Date of Award


Publication Type

Master Thesis

Degree Name



Civil and Environmental Engineering


Engineering, Environmental.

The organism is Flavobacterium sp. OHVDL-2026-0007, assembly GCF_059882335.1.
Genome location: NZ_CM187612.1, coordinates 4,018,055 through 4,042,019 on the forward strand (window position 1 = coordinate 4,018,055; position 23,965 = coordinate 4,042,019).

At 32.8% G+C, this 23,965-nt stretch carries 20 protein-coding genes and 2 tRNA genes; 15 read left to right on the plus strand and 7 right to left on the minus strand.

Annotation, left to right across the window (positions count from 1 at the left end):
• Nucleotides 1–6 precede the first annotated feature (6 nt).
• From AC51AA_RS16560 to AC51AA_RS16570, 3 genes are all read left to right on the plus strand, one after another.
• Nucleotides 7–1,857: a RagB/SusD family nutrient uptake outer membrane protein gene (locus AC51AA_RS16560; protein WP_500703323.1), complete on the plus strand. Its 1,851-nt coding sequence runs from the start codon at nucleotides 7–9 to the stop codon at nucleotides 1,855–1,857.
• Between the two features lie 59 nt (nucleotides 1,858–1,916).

Precast concrete industries generate waste during routine hollow-core slab cutting (sludge 1) and mixer tank washing (sludge 2) operations. The wastes are typically disposed of by landfilling, an unsustainable practice. This study examined various options for better management of the two sludges: volume reduction for easier handling and transport, and sustainable, long-term beneficial reuse. Dewatering tests were carried out on sludge 1 to reduce the water content and volume of the sludge. Gravity settling yielded about 30% cake solids from 20%, and chemical conditioning with high charged cationic polymer resulted in 40% cake solids. Vacuum filtration and centrifugation achieved the highest cake solids of 50%. Cost analysis demonstrated that the vacuum filtration offered the least capital costs. This study demonstrated that precast concrete industry sludge could be beneficially reused or recycled to provide a long-term sustainable waste management option to the precast concrete industry sector. (Abstract shortened by UMI.)Dept. of Civil and Environmental Engineering. Paper copy at Leddy Library: Theses & Major Papers - Basement, West Bldg. / Call Number: Thesis2005 .G69. Source: Masters Abstracts International, Volume: 44-03, page: 1471. Thesis (M.A.Sc.)--University of Windsor (Canada), 2005.